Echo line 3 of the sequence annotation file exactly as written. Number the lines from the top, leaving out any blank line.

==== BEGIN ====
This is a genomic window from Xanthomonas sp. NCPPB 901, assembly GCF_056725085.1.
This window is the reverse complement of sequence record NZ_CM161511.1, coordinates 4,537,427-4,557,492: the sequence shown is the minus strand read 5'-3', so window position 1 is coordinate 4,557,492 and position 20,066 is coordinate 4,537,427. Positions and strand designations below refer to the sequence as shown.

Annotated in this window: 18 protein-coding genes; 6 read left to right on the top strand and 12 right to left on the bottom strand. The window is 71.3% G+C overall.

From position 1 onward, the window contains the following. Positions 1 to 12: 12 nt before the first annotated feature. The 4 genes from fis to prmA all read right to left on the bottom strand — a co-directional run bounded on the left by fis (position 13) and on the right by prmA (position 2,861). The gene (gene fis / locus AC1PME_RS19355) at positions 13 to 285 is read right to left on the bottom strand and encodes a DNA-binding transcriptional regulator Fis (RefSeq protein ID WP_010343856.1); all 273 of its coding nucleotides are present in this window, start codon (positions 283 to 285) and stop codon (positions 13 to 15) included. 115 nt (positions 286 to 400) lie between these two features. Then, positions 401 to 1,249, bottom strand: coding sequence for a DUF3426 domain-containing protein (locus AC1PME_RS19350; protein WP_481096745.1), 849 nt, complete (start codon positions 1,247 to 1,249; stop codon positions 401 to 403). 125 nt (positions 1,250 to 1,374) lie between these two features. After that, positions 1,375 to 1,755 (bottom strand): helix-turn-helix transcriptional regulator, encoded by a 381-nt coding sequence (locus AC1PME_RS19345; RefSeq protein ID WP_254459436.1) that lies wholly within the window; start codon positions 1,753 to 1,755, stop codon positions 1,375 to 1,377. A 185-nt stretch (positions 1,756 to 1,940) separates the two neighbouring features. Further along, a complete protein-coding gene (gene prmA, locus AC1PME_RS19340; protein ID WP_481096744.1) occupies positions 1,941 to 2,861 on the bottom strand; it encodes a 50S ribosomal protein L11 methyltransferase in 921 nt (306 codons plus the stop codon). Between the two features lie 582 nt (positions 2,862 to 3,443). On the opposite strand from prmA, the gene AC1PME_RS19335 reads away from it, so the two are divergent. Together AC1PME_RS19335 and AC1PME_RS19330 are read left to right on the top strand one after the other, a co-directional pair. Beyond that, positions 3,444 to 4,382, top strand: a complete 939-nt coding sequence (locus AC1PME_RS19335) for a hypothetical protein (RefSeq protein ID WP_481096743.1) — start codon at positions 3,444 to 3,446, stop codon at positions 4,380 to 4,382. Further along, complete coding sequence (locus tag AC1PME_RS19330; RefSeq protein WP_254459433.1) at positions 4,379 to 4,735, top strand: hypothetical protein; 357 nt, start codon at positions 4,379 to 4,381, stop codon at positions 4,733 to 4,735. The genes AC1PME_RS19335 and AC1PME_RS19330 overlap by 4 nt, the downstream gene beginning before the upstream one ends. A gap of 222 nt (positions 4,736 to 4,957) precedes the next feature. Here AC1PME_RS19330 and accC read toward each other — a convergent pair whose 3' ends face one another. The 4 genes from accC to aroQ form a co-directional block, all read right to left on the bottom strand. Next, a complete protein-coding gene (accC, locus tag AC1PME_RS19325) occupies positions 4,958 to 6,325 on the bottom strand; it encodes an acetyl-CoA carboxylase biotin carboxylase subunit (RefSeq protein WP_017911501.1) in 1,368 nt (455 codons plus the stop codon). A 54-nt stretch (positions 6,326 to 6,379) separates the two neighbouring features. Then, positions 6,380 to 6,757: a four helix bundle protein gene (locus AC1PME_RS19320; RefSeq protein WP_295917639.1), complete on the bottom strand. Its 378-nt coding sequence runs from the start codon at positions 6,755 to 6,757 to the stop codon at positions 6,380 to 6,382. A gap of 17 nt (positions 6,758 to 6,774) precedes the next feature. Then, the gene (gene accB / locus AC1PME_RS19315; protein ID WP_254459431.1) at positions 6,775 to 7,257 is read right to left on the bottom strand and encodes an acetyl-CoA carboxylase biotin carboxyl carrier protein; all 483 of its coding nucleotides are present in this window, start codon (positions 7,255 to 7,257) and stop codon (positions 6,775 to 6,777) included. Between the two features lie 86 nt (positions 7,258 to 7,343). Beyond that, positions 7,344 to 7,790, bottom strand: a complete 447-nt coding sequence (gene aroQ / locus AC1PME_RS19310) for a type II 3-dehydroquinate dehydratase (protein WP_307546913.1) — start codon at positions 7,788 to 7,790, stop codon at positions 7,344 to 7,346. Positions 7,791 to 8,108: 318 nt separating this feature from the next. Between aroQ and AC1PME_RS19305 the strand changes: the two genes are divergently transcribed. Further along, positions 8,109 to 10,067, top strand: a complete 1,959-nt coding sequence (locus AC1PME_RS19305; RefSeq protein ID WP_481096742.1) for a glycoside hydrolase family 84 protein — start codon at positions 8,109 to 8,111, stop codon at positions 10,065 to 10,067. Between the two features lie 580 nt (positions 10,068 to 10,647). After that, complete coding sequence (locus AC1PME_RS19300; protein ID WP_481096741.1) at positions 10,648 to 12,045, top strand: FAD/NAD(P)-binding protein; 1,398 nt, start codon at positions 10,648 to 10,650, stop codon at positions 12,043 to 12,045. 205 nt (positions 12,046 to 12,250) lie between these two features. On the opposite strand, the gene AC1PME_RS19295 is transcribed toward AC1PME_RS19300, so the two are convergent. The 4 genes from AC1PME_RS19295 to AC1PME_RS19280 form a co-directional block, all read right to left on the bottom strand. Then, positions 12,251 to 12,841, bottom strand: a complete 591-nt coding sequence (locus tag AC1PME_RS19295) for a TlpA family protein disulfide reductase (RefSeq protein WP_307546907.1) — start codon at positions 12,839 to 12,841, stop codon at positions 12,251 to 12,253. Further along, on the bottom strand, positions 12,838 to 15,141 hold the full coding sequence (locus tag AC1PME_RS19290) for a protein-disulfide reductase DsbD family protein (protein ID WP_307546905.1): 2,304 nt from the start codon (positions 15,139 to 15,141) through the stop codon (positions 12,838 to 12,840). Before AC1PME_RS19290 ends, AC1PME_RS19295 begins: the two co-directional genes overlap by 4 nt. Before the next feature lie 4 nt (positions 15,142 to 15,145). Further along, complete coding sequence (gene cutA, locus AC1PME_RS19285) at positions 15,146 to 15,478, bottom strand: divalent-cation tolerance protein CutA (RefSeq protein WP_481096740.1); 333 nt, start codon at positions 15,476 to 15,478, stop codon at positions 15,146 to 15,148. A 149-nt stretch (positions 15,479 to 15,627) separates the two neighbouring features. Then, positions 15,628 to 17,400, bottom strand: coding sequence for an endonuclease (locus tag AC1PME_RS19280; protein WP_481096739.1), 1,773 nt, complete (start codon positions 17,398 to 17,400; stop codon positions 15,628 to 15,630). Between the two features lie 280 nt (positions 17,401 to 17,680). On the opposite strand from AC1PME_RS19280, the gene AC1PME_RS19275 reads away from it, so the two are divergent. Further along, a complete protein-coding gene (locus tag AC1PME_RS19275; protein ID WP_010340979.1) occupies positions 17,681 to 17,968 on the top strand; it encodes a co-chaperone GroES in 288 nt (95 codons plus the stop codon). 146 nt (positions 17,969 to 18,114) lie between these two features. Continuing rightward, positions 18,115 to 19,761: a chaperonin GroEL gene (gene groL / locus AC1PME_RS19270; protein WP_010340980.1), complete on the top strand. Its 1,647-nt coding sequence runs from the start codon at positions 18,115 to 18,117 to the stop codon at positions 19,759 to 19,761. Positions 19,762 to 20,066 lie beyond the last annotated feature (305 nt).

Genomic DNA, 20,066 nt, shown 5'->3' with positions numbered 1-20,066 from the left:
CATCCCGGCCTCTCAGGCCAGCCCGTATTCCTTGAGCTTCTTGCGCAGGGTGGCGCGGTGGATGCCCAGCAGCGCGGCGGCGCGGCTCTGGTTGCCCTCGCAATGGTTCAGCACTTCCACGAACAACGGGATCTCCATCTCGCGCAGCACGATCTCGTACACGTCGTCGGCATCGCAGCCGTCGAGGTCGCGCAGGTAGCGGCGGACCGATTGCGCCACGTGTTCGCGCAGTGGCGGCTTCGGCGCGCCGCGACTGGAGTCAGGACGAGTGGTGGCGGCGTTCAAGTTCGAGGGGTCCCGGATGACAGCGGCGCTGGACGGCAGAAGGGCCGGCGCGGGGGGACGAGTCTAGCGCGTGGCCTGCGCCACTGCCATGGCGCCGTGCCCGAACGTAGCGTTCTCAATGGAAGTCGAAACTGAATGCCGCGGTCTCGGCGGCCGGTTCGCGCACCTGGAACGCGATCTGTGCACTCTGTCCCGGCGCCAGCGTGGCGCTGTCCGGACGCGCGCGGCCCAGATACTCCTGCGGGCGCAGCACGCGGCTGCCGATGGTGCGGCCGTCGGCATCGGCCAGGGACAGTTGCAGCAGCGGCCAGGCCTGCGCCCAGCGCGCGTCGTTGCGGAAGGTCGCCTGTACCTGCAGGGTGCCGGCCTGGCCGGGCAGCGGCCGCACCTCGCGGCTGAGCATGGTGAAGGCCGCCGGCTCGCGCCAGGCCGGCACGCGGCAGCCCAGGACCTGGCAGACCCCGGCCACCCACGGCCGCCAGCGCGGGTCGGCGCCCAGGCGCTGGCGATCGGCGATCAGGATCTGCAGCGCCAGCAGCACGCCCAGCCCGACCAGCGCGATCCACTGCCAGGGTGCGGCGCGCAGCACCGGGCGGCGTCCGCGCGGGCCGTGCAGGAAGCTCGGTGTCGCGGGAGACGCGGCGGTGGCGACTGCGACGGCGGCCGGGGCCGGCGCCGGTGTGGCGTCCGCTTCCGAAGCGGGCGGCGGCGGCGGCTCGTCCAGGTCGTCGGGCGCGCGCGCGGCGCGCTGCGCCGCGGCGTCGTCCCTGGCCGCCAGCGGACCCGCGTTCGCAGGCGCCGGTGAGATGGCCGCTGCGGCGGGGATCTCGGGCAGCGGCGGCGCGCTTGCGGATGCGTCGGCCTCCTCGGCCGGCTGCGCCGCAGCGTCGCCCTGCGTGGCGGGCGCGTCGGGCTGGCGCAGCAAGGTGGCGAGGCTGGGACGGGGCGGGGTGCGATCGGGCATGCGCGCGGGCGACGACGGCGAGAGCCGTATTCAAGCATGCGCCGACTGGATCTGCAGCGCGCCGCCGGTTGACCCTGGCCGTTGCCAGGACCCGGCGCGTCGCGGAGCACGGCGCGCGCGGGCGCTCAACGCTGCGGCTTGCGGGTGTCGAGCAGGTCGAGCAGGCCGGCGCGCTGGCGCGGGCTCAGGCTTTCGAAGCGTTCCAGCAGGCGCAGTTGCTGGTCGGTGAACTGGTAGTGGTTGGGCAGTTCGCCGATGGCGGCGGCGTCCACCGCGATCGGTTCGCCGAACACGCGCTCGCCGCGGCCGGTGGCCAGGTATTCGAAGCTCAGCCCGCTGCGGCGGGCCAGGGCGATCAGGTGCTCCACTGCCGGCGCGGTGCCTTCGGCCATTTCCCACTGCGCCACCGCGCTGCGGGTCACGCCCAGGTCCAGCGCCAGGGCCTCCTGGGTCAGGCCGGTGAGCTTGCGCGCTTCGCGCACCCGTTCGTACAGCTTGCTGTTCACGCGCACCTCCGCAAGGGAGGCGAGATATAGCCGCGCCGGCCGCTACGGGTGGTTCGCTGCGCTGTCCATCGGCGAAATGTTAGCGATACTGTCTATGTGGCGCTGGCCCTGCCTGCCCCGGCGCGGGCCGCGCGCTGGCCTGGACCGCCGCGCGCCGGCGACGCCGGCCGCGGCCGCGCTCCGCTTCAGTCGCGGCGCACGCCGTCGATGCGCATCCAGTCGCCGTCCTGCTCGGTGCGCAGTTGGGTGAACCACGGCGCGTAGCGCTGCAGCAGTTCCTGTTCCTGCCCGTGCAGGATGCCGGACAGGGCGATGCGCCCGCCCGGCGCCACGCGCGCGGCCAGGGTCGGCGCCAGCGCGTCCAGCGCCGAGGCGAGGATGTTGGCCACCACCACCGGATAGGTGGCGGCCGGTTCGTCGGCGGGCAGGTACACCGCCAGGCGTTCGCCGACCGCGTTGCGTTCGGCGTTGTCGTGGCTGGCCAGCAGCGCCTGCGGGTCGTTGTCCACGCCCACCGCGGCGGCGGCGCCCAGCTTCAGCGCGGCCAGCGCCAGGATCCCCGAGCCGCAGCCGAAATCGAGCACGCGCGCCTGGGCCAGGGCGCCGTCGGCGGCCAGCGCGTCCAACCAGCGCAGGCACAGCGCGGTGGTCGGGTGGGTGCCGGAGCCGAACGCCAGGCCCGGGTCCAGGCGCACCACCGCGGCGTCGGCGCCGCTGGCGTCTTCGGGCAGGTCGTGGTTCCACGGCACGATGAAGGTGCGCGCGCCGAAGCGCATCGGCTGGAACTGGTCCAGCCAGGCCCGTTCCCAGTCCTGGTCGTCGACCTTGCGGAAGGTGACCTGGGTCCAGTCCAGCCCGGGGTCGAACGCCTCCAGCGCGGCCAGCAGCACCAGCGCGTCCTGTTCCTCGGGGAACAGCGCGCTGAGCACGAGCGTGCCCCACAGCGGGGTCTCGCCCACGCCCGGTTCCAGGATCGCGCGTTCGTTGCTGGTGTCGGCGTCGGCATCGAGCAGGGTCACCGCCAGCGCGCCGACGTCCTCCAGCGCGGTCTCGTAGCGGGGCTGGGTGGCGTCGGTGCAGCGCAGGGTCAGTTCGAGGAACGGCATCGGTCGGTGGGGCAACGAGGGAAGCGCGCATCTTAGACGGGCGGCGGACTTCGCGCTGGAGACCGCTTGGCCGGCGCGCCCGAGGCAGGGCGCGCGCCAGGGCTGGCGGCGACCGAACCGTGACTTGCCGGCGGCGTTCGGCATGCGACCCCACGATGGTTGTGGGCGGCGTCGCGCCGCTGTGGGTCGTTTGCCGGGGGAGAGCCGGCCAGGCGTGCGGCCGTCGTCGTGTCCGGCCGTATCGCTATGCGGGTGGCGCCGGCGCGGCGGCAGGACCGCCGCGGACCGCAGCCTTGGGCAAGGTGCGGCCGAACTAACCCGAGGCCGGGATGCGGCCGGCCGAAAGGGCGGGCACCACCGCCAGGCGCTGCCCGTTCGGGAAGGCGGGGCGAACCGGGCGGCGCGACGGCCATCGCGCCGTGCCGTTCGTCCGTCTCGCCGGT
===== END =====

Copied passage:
Annotated in this window: 18 protein-coding genes; 6 read left to right on the top strand and 12 right to left on the bottom strand. The window is 71.3% G+C overall.